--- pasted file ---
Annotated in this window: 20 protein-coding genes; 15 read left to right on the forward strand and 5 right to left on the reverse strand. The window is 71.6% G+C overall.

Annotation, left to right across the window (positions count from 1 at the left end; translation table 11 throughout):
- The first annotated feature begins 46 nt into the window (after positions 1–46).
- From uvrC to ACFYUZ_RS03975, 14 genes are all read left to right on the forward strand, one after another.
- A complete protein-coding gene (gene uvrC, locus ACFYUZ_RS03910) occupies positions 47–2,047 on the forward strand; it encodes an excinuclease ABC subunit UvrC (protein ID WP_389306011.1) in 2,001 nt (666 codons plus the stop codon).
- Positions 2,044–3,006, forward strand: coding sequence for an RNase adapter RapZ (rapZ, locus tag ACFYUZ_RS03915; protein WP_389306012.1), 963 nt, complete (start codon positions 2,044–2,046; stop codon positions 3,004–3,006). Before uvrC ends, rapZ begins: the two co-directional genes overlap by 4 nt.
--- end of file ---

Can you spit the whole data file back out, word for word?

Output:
Annotated in this window: 20 protein-coding genes; 15 read left to right on the forward strand and 5 right to left on the reverse strand. The window is 71.6% G+C overall.

Annotation, left to right across the window (positions count from 1 at the left end; translation table 11 throughout):
- The first annotated feature begins 46 nt into the window (after positions 1–46).
- From uvrC to ACFYUZ_RS03975, 14 genes are all read left to right on the forward strand, one after another.
- A complete protein-coding gene (gene uvrC, locus ACFYUZ_RS03910) occupies positions 47–2,047 on the forward strand; it encodes an excinuclease ABC subunit UvrC (protein ID WP_389306011.1) in 2,001 nt (666 codons plus the stop codon).
- Positions 2,044–3,006, forward strand: coding sequence for an RNase adapter RapZ (rapZ, locus tag ACFYUZ_RS03915; protein WP_389306012.1), 963 nt, complete (start codon positions 2,044–2,046; stop codon positions 3,004–3,006). Before uvrC ends, rapZ begins: the two co-directional genes overlap by 4 nt.